TK said...

Apologies, readers, for a few little items I didn't correct--spacing, italicizing every song title, etc. There were a few more links to composer info that I wanted to add also, but every time I made an edit, Blogger dumped one or another of my video embeds and I had to keep re-embedding them until finally I got a Preview with all of them still in it! At that point, I decided to forget the small edits and just publish the darned thing!

TK said...

Thanks for elaborating on that, Amy. And for posting the notebook. I really enjoyed this!

Amy said...

I am not studying the handwriting in the notebook more carefully after listening to the songs. Most of them do seem to be student pieces, as you observed. So I am now wondering whether my uncle wrote the list as I just learned that he had played violin. The handwriting isn't quite as florid as my grandfather's writing or my aunt's writing, and it's not like my grandmother or mother's writing either. It seems to best match my uncle. So I may post a brief update and include a link to your blog!

Thanks again.

TK said...

You know, Amy, the more I play around with my research findings, the more I notice, which often leads me to do more scouting around, and pretty soon I find out things I never expected. It sounds like maybe you're having the same experience. And now that you mention violin, I think there was more than one piece in that group which seemed to have been written for piano and violin, so you may be right about your uncle writing the list.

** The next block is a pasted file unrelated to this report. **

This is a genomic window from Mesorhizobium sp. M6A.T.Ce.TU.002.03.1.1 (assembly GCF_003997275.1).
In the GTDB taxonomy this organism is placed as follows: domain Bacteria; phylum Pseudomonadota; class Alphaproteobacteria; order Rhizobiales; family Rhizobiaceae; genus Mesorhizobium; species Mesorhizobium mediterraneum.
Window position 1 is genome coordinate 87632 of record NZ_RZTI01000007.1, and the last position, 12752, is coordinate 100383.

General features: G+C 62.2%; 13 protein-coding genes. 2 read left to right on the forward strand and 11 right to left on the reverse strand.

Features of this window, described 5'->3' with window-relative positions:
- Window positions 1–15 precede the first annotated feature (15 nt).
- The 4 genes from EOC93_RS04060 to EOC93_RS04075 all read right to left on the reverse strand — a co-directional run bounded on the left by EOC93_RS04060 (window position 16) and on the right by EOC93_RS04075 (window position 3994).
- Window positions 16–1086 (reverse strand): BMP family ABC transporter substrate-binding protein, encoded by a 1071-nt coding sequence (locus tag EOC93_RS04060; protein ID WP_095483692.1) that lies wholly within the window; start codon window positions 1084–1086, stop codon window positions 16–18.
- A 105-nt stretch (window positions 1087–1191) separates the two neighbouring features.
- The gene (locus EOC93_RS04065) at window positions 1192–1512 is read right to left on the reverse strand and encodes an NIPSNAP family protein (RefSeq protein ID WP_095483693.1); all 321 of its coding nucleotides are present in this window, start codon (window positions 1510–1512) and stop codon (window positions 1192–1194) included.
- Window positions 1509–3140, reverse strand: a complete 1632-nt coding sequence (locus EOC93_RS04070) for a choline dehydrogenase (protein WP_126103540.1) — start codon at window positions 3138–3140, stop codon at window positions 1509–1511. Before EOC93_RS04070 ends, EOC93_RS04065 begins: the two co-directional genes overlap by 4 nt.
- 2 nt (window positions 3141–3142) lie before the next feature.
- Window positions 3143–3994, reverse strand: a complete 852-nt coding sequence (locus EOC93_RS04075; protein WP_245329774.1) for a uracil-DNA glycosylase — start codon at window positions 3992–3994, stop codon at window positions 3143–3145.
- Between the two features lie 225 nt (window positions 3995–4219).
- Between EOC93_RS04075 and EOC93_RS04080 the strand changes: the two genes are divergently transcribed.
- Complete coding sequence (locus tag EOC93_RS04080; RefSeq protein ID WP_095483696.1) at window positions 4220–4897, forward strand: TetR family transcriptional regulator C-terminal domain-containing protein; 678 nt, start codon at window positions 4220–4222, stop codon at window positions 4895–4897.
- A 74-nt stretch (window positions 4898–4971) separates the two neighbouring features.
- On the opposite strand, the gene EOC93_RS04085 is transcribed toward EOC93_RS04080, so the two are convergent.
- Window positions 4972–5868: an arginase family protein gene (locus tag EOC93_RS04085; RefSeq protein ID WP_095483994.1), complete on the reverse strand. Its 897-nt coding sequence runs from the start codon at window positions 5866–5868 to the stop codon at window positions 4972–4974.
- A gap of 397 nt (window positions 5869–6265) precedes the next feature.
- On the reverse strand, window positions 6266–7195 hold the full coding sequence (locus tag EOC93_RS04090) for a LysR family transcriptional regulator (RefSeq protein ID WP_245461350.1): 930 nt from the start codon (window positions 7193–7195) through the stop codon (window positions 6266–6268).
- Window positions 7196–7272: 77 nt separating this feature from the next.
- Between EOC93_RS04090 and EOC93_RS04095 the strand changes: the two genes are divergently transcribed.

I thought that was a pretty interesting aspect of your notebook--that it had entries written by other people, not just your grandfather. What a cool thing to have, really!

Blog Archive


Our Family in Books: A Bibliography

  • My Ancestors in Books (a library of resources and notes pertaining to Reverend Samuel Stone, Major General Robert Sedgwick, Elder John Crandall, and other early Americans in the forest where my family tree was grown)
  • The Zahnisers: A History of the Family in America by Kate M. Zahniser and Charles Reed Zahniser (Mercer, Pa. 1906)
  • History of St. James Lutheran Church [full title: A little of this and a little of that in the 141 year (1861-2002) History of St. James Lutheran Church, Reynolds Indiana] by Harold B. Dodge, published at Reynolds, Indiana, 2002; 170 pages.
  • Lisbon, North Dakota 1880-2005 Quasuicentennial, published at Lisbon, North Dakota in 2005; 391 pages.
  • The Paschen and Redd Families of Cass County, Indiana by Alfred Paschen, c. 2005 (Gateway Press, Inc., Baltimore, MD); 322 pages.
  • Sheldon Community History: Sheldon Centennial 1881-1981, published at Sheldon, North Dakota in 1981; 376 pages.
  • Sheldon, North Dakota 1881-2006 - 125th Anniversary: The Queen of the Prairie, published at Sheldon, North Dakota in 2006; 498 pages.
  • A Standard History of White County, Indiana, written under the supervision of W.H. Hamelle, c. 1915 (The Lewis Publishing Company, Chicago and New York).
  • The Roots of Coventry, Connecticut by Betty Brook Messier and Janet Sutherland Aronson, c. 1987 (Coventry 275th Anniversary Committee, Coventry, CT); 206 pages.
  • "Elder John Crandall of Rhode Island and His Descendants" by John Cortland Crandall; New Woodstock, New York, 1949; 797 pages.
  • "The Descendants of Robert Burdick of Rhode Island." Nellie (Willard) Johnson, Pd.B.: H & L Creations, LLC.